The long running stoush between Australia Post and Sendle is over. In a big win for Australian startup Sendle, IP Australia ruled that Australia Post has no grounds to oppose Sendle's trademark application for the slogan `Post without the office.'

In 2015, Sendle registered the trade mark `Post without the Office,' pretty clear, that's what Sendle does, it offers post... without the office. Using Sendle you can send parcels Australia wide, without having to lineup at the Post Office. Australia Post said no, opposed the registration on a few grounds, one of these being that it was `deceptively or confusingly similar' to the `Post Office' trade mark.

Confused? We were too. We think that Australia Post may be underestimating the ability of the average Australian to pick up on a parody. However, it was confusion that was at the heart of the opposition. A trade mark can be opposed if it is contrary to law, similar to another mark or it's likely to result in consumers being confused. Australia Post had two grounds, which were:

  • Sendle's mark is similar to Australia Post's marks, so, members of the public would be confused as to whether the Sendle service was offered by Australia Post and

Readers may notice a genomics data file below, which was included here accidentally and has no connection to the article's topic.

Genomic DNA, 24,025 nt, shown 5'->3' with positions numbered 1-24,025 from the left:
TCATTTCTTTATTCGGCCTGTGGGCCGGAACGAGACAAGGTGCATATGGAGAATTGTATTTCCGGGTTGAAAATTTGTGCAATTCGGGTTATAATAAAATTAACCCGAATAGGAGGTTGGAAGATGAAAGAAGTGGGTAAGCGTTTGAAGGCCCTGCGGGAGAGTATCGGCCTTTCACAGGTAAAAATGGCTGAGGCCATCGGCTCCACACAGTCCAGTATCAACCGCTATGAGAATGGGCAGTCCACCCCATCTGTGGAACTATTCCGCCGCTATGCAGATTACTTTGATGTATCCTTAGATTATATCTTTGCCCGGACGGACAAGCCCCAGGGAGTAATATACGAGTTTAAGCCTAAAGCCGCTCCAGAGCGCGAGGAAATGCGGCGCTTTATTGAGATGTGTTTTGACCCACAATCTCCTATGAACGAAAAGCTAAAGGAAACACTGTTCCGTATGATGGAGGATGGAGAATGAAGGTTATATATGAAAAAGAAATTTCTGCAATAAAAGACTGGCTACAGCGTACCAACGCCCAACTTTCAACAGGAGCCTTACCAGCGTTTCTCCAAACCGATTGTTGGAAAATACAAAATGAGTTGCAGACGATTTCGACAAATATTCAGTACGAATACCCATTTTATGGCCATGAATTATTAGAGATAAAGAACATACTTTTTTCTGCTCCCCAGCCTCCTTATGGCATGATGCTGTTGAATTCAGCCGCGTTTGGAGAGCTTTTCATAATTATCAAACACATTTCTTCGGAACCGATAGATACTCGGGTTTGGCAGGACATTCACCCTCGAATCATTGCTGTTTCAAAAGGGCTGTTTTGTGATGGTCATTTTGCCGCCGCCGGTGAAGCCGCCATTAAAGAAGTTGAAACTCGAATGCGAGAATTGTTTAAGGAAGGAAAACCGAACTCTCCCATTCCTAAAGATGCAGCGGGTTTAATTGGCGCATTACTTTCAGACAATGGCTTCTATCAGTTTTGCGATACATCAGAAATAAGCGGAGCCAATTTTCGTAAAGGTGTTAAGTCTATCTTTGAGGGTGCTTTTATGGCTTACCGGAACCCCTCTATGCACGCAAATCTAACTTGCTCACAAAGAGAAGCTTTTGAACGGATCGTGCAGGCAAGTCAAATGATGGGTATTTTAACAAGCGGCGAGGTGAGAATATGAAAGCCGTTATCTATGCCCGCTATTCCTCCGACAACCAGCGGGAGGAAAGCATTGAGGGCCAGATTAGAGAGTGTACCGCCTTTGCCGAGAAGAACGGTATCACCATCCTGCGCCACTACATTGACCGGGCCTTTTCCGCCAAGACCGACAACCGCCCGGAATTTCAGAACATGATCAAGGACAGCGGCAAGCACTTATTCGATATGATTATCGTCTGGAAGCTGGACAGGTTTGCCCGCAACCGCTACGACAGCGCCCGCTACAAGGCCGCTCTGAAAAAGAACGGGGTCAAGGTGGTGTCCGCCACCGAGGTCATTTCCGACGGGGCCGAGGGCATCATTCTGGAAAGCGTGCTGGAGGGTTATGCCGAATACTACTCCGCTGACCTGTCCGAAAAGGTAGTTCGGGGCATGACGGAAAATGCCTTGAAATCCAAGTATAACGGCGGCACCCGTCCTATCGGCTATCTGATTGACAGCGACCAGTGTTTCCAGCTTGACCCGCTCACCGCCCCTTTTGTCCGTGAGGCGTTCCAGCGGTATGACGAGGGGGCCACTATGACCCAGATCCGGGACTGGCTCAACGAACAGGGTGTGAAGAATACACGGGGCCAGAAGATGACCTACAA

• the average person would be misled, or deceived, into thinking Sendle was, in fact, Australia Post. Sendle said their mark directs customers away from Australia Post.

Sendle doesn't want people to be confused, Sendle wants people to use Sendle, not Australia Post, so really Sendle sincerely hopes people aren't confused.

Australia Post said that Sendle's mark is basically the same as "COCA WITHOUT THE COLA", "HUNGRY WITHOUT THE JACKS" or "LOUIS WITHOUT THE VUITTON." IP Australia didn't really go into this point, maybe because it was a silly comparison.

IP Australia also ventured into the untested waters of parody, referring to a US decision that stated the test of parody is whether a consumer would be 'not confused, but amused,' or that the mark would be a `take off, not a rip off.'

IP Australia agreed with Sendle and ruled that neither of the above grounds were made out by Australia Post and as a result, Australia Post has no basis on which to oppose Sendle's registration.